Interview with Douglas Miller

What do you remember about being a PPE major?  What was your motivation, in terms of deciding to major in PPE?

I didn't enter Penn knowing that I wanted to do PPE. I didn't know I wanted to do PPE until my sophomore year, which presented some challenges because I was already majoring in environmental studies. So, I had to really load up on the courses. Ultimately, I made the decision because I was looking for a complementary discipline to support my keen interest in developing solutions that actually worked to solve some of the greatest environmental challenges of our time.  I originally thought that PPE was something along the lines of urban studies. But, I got a better understanding of the program and how it teaches you both the fundamental underpinnings of society, in terms of philosophy, and the systems of government that emerge from these underpinning philosophies. And then, how economics emerged from that, and then even, beyond the main PPE, you learn how the theoretical person works based on economics. PPE teaches how the actual person makes decisions and does things, and to me, that was a powerful story if we're trying to provide perspectives and tackle things like climate change. We need to indulge strategies that are based on the real person, and understand the way that people actually make decisions, not the theoretical one. I think that’s why so many initiatives in my field have failed, because they've been focused on, for example increasing awareness, which we know as PPE majors, isn't enough to spur social change.  So that’s why I got into it. It was a combination of things that really made me love the program.  Partially, It was because I sort of had a crash course in it. I was taking so many courses all in the major at one time, it got me really into the subject matter.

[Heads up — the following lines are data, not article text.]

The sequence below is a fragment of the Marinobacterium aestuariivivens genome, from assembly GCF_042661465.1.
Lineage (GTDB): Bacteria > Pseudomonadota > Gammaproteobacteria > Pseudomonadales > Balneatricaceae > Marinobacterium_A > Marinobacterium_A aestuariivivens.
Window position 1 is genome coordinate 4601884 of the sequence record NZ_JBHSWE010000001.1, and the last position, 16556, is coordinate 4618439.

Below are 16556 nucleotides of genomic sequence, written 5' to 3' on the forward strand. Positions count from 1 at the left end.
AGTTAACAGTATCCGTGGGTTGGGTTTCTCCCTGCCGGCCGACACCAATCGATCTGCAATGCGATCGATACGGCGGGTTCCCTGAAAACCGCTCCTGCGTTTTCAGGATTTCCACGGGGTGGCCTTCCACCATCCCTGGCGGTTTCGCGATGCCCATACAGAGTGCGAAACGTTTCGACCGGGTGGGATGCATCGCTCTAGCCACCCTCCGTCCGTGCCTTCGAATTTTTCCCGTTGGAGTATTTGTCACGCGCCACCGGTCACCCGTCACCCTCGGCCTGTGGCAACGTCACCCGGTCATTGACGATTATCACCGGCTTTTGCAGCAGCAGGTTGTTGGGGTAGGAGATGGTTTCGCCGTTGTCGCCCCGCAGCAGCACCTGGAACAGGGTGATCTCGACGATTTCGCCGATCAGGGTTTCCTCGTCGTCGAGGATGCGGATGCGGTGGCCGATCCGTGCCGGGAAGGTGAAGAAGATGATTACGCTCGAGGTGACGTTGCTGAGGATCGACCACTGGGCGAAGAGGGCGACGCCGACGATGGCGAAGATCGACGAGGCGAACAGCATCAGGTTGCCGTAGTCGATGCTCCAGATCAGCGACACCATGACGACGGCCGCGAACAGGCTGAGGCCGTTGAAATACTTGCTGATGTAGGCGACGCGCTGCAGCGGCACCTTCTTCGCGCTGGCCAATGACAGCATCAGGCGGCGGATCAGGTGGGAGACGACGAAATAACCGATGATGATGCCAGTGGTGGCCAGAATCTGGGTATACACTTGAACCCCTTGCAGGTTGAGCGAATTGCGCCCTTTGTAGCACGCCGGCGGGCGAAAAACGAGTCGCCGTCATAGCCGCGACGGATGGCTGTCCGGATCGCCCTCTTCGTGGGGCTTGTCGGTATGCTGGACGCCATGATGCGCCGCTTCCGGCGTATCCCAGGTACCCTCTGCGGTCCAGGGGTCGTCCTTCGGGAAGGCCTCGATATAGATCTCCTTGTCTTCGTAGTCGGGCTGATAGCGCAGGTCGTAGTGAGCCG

Did PPE play a role in your decision to pursue particular career opportunities?  I guess you already explained this in terms of environmental research. But, how did you frame your PPE background when applying for full-time jobs?